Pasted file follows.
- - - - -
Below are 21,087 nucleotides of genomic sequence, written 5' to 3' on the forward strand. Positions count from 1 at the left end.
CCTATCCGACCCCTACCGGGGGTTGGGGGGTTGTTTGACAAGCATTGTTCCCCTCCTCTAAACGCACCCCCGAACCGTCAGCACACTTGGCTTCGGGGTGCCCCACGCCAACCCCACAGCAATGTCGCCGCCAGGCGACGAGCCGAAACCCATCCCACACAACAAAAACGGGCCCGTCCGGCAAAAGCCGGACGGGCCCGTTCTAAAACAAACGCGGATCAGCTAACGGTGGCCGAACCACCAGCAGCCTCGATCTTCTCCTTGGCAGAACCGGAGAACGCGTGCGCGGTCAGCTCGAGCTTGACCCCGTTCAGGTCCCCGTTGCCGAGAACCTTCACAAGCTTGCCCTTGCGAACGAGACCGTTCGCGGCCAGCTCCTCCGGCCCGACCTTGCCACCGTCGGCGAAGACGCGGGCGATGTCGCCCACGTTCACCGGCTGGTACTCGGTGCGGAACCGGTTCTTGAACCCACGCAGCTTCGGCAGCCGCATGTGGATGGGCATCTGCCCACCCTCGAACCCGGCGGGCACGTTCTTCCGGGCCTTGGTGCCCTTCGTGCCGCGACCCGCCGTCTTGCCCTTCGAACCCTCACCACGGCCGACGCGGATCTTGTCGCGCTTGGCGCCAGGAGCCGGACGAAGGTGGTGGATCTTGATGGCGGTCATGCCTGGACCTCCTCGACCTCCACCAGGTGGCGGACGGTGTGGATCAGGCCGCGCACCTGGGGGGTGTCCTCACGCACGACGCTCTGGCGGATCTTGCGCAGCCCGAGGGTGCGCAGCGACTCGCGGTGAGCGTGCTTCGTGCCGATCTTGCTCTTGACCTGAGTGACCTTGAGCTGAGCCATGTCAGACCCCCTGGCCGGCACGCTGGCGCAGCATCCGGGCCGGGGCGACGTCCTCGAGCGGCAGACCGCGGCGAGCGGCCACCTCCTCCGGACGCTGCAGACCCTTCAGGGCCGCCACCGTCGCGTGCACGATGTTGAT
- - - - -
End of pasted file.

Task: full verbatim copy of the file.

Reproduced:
Below are 21,087 nucleotides of genomic sequence, written 5' to 3' on the forward strand. Positions count from 1 at the left end.
CCTATCCGACCCCTACCGGGGGTTGGGGGGTTGTTTGACAAGCATTGTTCCCCTCCTCTAAACGCACCCCCGAACCGTCAGCACACTTGGCTTCGGGGTGCCCCACGCCAACCCCACAGCAATGTCGCCGCCAGGCGACGAGCCGAAACCCATCCCACACAACAAAAACGGGCCCGTCCGGCAAAAGCCGGACGGGCCCGTTCTAAAACAAACGCGGATCAGCTAACGGTGGCCGAACCACCAGCAGCCTCGATCTTCTCCTTGGCAGAACCGGAGAACGCGTGCGCGGTCAGCTCGAGCTTGACCCCGTTCAGGTCCCCGTTGCCGAGAACCTTCACAAGCTTGCCCTTGCGAACGAGACCGTTCGCGGCCAGCTCCTCCGGCCCGACCTTGCCACCGTCGGCGAAGACGCGGGCGATGTCGCCCACGTTCACCGGCTGGTACTCGGTGCGGAACCGGTTCTTGAACCCACGCAGCTTCGGCAGCCGCATGTGGATGGGCATCTGCCCACCCTCGAACCCGGCGGGCACGTTCTTCCGGGCCTTGGTGCCCTTCGTGCCGCGACCCGCCGTCTTGCCCTTCGAACCCTCACCACGGCCGACGCGGATCTTGTCGCGCTTGGCGCCAGGAGCCGGACGAAGGTGGTGGATCTTGATGGCGGTCATGCCTGGACCTCCTCGACCTCCACCAGGTGGCGGACGGTGTGGATCAGGCCGCGCACCTGGGGGGTGTCCTCACGCACGACGCTCTGGCGGATCTTGCGCAGCCCGAGGGTGCGCAGCGACTCGCGGTGAGCGTGCTTCGTGCCGATCTTGCTCTTGACCTGAGTGACCTTGAGCTGAGCCATGTCAGACCCCCTGGCCGGCACGCTGGCGCAGCATCCGGGCCGGGGCGACGTCCTCGAGCGGCAGACCGCGGCGAGCGGCCACCTCCTCCGGACGCTGCAGACCCTTCAGGGCCGCCACCGTCGCGTGCACGATGTTGAT